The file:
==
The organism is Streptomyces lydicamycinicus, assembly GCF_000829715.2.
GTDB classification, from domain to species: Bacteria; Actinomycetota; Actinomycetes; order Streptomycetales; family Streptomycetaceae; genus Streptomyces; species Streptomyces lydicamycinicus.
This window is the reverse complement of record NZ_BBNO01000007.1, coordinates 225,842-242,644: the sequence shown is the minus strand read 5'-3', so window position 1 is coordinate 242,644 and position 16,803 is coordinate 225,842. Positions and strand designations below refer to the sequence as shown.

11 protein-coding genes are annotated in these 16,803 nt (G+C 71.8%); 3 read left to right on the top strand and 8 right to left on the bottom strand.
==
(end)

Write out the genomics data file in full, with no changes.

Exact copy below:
The organism is Streptomyces lydicamycinicus, assembly GCF_000829715.2.
GTDB classification, from domain to species: Bacteria; Actinomycetota; Actinomycetes; order Streptomycetales; family Streptomycetaceae; genus Streptomyces; species Streptomyces lydicamycinicus.
This window is the reverse complement of record NZ_BBNO01000007.1, coordinates 225,842-242,644: the sequence shown is the minus strand read 5'-3', so window position 1 is coordinate 242,644 and position 16,803 is coordinate 225,842. Positions and strand designations below refer to the sequence as shown.

11 protein-coding genes are annotated in these 16,803 nt (G+C 71.8%); 3 read left to right on the top strand and 8 right to left on the bottom strand.